Ever since the Emir of Qatar placed a traditional black and gold Arabic cloak over the shoulders of Lionel Messi Sunday, after the coronation of Argentina against France in the final of the FIFA World Cup 2022Ahmed Al Salim’s store receives dozens of orders.
His family business, based in Doha’s popular Souq Waqif, made the ‘bisht’ Messi wore when he lifted the trophy on worldview, sparking a flurry of comments, with some wondering if the gesture was appropriate.
supplier to the royal family
Normally, the shop, which has long supplied the Qatari royal family, sells eight to ten garments a day. On Monday, sales soared to 150 copies, including three similar to the high-end coat worn by Messi, in cotton from Japan and German gold thread, worth nearly 2,000 euros.
“At one point, there were dozens of people waiting in front of the store. Almost all Argentines,” Al Salim told AFP, his eyes on eight supporters of the new world champions taking pictures of themselves dressed in a bisht, a copy of the trophy in the hands.
A steady stream of fans were still entering his shop on Tuesday, all hailing the Emir’s gesture. “We were all happy to see that, it was a gift from one king to another,” comments Mauricio Garcia, who came to try on the garment but was ultimately deterred by its price.
Some European commentators said the Qatari leader shouldn’t have covered Messi’s shirt for the trophy presentation but the gesture was hailed on Arab social media.
“Honor and Appreciate”
“When a sheikh dresses a person in a bisht (traditionally worn by men at weddings, graduations and official events in many Gulf countries, editor’s note), it means honoring and appreciating them”, explains Al Salem.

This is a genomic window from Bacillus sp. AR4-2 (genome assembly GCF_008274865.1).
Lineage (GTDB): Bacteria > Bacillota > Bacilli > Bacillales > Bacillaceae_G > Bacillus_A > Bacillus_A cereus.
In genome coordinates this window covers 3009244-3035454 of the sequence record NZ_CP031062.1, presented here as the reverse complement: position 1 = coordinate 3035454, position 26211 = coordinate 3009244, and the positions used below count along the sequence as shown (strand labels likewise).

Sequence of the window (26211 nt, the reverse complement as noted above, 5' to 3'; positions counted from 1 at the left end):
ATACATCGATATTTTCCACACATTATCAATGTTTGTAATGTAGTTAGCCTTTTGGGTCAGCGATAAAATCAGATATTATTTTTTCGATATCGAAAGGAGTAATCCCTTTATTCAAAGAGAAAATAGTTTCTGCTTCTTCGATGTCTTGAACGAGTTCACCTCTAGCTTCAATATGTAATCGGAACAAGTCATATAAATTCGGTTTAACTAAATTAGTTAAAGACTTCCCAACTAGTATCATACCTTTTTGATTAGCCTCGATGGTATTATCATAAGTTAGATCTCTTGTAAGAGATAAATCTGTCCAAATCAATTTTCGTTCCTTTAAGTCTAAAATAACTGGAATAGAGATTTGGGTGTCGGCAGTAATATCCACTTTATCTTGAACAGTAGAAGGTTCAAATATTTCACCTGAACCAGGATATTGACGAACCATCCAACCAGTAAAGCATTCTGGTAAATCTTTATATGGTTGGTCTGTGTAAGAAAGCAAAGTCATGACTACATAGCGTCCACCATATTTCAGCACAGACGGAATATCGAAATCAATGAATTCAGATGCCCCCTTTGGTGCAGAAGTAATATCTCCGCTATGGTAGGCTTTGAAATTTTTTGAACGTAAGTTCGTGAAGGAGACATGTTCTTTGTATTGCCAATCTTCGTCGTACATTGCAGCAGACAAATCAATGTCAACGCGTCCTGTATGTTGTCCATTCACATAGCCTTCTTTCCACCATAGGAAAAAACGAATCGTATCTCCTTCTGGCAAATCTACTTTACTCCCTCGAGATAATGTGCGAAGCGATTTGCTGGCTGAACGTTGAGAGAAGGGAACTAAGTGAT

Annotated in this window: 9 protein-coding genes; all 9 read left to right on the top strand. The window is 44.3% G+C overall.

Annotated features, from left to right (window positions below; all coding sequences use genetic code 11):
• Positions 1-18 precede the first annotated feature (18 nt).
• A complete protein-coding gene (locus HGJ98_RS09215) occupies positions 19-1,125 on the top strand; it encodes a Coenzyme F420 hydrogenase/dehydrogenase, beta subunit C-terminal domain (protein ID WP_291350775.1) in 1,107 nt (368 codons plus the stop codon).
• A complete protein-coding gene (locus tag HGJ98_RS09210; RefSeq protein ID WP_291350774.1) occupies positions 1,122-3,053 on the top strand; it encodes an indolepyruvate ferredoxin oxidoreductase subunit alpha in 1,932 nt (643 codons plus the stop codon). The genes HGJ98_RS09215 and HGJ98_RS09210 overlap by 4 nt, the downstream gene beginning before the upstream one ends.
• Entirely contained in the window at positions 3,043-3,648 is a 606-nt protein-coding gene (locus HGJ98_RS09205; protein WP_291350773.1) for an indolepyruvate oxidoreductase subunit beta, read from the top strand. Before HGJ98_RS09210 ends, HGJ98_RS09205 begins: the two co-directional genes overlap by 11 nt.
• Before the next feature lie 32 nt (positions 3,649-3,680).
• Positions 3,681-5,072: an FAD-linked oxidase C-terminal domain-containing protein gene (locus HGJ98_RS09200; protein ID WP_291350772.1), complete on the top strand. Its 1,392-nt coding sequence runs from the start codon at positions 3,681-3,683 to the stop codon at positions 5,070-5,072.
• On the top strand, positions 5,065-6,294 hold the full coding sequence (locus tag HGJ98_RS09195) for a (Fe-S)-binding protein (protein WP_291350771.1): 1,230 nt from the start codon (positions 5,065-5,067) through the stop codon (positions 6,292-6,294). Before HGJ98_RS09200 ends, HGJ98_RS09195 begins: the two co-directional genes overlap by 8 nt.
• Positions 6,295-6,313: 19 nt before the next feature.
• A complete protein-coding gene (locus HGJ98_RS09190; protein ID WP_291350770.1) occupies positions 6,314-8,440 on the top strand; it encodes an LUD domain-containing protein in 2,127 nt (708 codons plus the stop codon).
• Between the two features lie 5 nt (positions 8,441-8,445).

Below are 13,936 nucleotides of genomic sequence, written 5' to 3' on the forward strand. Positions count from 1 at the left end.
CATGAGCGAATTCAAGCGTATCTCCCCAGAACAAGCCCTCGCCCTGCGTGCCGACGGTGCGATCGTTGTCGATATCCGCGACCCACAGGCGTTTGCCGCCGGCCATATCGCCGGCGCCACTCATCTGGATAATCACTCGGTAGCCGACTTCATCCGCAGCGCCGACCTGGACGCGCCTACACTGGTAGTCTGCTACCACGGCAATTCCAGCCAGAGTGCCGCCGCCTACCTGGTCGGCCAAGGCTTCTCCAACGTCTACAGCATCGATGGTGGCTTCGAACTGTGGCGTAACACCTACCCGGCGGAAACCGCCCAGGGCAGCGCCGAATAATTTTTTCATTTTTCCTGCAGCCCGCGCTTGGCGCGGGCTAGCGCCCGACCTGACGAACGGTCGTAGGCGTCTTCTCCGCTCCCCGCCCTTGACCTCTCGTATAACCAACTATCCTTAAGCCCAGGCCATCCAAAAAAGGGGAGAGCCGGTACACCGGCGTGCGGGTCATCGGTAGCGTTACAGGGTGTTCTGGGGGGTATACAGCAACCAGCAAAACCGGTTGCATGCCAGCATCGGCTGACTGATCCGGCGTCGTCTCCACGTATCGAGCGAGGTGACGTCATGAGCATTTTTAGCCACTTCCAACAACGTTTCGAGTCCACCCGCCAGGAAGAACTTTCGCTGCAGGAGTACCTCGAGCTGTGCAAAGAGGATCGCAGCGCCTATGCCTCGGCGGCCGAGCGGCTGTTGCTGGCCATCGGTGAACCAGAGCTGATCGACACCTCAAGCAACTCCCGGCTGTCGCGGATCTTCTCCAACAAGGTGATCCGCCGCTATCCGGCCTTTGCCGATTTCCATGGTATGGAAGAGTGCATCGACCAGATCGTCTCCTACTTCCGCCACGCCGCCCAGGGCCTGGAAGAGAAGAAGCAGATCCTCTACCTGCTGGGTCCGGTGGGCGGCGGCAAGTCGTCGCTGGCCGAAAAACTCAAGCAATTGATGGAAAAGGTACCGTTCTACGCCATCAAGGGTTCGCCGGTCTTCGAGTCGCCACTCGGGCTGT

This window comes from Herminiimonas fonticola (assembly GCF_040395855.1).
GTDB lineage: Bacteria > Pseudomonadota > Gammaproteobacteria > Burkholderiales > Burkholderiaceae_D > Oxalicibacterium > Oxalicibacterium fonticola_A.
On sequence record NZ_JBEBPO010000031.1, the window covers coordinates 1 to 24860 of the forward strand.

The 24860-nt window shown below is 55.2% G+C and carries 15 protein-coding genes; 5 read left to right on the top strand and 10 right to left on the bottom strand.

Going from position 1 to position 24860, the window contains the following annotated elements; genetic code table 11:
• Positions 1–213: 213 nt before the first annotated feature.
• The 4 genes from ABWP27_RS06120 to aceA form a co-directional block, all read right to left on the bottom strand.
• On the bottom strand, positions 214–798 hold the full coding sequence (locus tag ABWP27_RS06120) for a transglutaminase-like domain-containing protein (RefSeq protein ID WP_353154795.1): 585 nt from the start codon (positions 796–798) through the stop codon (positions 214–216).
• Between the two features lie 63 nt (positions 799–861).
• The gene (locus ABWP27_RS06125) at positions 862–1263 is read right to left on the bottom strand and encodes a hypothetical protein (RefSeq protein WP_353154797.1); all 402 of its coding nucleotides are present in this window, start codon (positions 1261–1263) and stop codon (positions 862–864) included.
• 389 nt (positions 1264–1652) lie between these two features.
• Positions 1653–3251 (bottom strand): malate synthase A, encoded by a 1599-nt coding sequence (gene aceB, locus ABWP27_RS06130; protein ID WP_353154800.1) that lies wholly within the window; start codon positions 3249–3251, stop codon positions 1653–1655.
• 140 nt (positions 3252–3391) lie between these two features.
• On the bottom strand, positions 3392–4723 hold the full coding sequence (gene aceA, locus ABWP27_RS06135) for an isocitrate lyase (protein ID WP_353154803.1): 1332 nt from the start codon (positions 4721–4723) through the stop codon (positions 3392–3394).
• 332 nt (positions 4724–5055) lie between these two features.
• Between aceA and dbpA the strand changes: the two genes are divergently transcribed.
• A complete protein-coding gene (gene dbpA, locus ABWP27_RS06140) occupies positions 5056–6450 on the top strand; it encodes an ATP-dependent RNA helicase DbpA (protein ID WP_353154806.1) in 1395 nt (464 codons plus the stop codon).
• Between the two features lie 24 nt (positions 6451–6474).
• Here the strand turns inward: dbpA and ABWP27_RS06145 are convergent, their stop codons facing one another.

“From the point of view of communication, it will be very important because we know how these photos are kept and rebroadcast, notes for her part Carole Gomez, doctoral student in sociology of sport at the University of Lausanne. is what we will remember.”
Al Salim watched Argentina beat France in a café near his shop after handing the World Cup organizing committee two handmade coats, the measurements of the little Argentinian and French captain Hugo Lloris. “We didn’t know who they were for and I was stunned” seeing Sheikh Tamim bin Hamad Al Thani covering Messi’s shoulders with it, he told AFP.
A week of making
The members of the World Cup organizing committee who placed an order with him “wanted the lightest and most transparent fabric possible. I was surprised because it is winter, so it seems to me that the goal was to let the Argentinian jersey and not to cover it”, adds the trader.
Employing around 60 tailors, Al Salim is the largest of around five bisht makers in Qatar.
It takes about a week to design each of its pieces, the fruit of a production in seven stages during which different workers embroider the collar and arms with gold thread.